To the Editor:

“Facts are stubborn things; and whatever may be our wishes, our inclinations, or the dictates of our passion, they cannot alter the state of facts and evidence.” Straight from John Adams.

Or more simply, facts matter.
So let's have the facts: the-editor/articles/have-your- voice-heard- vote-yes
"On April 21st, Chatham Borough and Chatham Township residents go to the polls to vote on the 2015-2016 School Operating Budget and a $24.8 million Bond Referendum...As one of the many old-timer, front-line observers, I look forward to casting my Yes vote for this sound, forward-thinking referendum and I hope you will do the same."

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This appeared on the bottom of our mailer: 
“FACT CHECK: “LTE: Have Your Voice Heard: Vote Yes.” TAP Into Chatham 14 April 2015. Web”
Stacey Ewald was President of the Chatham Education Foundation when this Referendum was put up to vote. Many residents had expressed serious concerns over the “up or down” nature of the proposal, its size and the impact to their taxes. It was, as a result, soundly rejected by nearly 70 percent of residents.

Ms. Ewald was an insider, working closely with the BOE at the time. Her opinion carried weight and she could have brought the views of the public to the Board before they acted.

She and her ticket now say they want to engage and listen to the community, yet when the community spoke the loudest and with clarity, she either didn’t listen or chose to ignore the residents.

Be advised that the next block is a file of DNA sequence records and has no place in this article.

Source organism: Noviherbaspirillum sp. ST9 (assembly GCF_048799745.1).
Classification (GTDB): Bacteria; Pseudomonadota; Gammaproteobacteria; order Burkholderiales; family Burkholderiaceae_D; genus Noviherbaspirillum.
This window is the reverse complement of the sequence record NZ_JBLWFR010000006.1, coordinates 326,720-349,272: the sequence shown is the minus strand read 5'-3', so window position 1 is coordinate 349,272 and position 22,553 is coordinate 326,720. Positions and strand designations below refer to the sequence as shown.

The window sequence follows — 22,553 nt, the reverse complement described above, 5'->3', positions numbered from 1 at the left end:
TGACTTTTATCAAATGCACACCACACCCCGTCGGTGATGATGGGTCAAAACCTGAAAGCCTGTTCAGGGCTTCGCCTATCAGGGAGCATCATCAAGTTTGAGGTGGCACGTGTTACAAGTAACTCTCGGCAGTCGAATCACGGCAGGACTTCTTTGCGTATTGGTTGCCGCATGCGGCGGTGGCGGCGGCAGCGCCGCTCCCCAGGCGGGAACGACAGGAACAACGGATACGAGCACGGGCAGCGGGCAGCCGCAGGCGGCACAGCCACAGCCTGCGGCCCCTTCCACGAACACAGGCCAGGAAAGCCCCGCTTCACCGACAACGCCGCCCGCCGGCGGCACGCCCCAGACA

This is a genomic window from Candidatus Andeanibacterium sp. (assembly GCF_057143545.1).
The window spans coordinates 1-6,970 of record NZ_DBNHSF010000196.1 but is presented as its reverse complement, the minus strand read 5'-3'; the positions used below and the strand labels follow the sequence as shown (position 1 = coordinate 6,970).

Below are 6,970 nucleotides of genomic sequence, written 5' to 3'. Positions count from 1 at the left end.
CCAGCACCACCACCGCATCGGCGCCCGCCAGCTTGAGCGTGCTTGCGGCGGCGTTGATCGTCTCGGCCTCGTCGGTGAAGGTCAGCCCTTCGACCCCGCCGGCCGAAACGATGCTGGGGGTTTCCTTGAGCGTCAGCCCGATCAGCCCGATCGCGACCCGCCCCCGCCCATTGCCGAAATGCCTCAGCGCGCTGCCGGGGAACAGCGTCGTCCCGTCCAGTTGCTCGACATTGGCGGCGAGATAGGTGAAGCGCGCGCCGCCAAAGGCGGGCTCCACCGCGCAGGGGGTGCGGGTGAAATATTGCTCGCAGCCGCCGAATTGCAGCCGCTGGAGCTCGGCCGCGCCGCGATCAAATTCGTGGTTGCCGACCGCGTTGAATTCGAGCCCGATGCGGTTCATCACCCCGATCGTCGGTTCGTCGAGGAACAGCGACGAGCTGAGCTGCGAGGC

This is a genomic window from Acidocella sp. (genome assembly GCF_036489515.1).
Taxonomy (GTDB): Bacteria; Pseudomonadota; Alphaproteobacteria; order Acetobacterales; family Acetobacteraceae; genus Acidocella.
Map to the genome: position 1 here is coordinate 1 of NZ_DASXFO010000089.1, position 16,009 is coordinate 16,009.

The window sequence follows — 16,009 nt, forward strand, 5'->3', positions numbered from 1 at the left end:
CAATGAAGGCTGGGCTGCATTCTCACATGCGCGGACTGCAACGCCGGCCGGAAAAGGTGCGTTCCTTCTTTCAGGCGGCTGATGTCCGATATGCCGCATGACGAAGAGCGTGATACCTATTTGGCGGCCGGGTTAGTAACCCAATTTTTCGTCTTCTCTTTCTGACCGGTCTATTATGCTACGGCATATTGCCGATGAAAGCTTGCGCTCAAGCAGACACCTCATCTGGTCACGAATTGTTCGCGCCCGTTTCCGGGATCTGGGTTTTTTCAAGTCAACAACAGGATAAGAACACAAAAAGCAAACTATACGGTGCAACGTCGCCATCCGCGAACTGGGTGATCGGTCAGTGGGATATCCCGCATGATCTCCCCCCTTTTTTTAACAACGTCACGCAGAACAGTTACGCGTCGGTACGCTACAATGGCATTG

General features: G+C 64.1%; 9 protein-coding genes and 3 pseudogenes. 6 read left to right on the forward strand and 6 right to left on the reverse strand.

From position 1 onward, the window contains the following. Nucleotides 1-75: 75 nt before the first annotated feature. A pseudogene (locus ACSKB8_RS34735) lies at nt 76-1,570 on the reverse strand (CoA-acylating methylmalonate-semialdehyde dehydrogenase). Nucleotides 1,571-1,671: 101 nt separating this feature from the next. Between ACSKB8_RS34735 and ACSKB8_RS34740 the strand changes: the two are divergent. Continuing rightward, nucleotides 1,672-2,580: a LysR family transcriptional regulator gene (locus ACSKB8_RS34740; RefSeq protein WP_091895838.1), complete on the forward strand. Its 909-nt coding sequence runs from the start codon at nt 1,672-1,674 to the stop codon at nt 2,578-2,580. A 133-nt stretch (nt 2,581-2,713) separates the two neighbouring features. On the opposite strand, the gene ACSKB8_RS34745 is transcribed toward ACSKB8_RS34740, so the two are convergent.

That matters.

As far as changing the character of Chatham: favor-negotiated- affordable-housing-settlement/article_0e01c490-0a71- 5147-b0d1- f3be8b4223b0.html

"Three candidates running for the Township Committee agreed that negotiating is the best way for the township to deal with affordable-housing litigation during a candidates forum Tuesday, May 16" Chatham Township has a 200 plus year history of being a farming community. Across the Community, we have worked hard to protect that sense of Township through a balance of passive and recreational open space.

Urban sprawl has consumed almost every town between Chatham Township and New York City but we will continue to work and make no apology for trying to preserve what we have already protected.

Increasing the size of government & raising taxes/spending: and-republic

"In general, the Democratic challengers voiced the opinion that Chatham Township should have its own recreation department and Sheth pushed the idea of a Community Center.”

On the one hand the Democrat ticket says they want to engage in more shared services and then on the other they want to hire back a separate Recreation Director for Chatham Township. Note to the Democrat ticket: we have a “joint” Recreation Department, and under a shared services agreement, we already share a Recreation Director.

Throw in more recycling, community center and local government “owning” activities pretty much means increasing the size of government. Bigger government, and more taxes.
That matters.

Engaging in facts and pointing out a candidate’s record may be inconvenient for those trying to hide their record but it is not dirty politics.

However, the Democrat ticket willfully distorting a statement made by Karen Swartz on the housing stock of our community and “understanding the complexion of our immigration policy” into somehow implying a racist or bigoted comment is not only dirty politics, it is just downright disgraceful. It is race baiting and divisive to our community, brought to you by the very people who tell us we need to be more welcoming.

Our bullet points were based on facts.
That matters.
Facts matter.
Tayfun Selen
Karen Swartz